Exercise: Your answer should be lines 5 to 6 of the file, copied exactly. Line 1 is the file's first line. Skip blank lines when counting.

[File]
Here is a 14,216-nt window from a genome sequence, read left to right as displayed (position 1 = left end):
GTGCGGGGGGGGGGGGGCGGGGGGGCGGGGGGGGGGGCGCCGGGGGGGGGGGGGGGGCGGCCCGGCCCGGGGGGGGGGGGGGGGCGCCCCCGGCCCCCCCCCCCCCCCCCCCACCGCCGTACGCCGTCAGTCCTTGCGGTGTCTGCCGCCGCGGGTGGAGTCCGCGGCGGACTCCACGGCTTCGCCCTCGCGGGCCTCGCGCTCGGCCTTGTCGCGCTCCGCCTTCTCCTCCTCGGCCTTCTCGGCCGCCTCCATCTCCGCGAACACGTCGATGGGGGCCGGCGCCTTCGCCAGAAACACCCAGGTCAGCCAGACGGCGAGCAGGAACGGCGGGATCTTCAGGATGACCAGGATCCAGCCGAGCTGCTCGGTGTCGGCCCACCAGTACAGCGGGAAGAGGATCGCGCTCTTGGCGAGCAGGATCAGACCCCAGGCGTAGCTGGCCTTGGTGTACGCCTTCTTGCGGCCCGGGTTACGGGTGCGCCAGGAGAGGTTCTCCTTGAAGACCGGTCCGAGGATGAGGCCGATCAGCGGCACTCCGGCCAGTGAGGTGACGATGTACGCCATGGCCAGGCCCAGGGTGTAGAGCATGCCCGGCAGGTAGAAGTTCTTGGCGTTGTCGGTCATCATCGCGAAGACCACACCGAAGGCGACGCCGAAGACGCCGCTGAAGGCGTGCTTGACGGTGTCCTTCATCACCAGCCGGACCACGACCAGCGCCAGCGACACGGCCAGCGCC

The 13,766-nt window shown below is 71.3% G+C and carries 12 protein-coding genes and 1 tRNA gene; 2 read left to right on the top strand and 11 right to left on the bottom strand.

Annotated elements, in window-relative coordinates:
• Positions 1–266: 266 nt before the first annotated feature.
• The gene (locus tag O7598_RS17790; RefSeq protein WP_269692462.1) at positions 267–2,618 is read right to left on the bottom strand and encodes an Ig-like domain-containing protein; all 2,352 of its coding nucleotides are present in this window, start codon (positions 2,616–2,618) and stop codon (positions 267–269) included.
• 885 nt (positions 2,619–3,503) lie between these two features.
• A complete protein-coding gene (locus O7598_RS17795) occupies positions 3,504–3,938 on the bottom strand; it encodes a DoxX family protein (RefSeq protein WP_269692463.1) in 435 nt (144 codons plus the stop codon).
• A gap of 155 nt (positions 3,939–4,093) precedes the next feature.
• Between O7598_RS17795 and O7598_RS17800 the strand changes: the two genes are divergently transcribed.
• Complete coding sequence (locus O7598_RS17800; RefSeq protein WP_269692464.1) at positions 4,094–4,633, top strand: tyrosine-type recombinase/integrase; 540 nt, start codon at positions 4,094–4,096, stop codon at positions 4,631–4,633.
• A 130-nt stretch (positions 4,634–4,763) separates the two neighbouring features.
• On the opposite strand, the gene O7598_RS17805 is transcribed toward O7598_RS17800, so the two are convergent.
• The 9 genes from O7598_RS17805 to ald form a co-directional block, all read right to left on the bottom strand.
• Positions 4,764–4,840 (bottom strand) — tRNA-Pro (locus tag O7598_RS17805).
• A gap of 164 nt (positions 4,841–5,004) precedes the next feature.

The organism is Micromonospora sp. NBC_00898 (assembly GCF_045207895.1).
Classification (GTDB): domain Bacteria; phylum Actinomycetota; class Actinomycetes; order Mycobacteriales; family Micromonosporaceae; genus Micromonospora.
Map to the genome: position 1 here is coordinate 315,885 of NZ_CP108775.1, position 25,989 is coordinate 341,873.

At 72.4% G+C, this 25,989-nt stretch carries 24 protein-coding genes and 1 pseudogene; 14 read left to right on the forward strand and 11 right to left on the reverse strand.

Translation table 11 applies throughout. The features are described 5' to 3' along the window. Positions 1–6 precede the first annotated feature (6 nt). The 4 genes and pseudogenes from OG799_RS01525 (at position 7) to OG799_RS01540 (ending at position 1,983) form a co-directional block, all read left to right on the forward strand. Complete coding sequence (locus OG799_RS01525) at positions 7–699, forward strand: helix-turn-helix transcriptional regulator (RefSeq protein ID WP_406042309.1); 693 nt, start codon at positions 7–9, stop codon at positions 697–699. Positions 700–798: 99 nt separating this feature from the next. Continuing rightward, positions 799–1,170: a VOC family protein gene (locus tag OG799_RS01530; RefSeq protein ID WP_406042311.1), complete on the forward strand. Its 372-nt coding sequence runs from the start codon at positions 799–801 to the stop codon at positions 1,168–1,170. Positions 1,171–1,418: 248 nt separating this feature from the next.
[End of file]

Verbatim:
• Positions 1–266: 266 nt before the first annotated feature.
• The gene (locus tag O7598_RS17790; RefSeq protein WP_269692462.1) at positions 267–2,618 is read right to left on the bottom strand and encodes an Ig-like domain-containing protein; all 2,352 of its coding nucleotides are present in this window, start codon (positions 2,616–2,618) and stop codon (positions 267–269) included.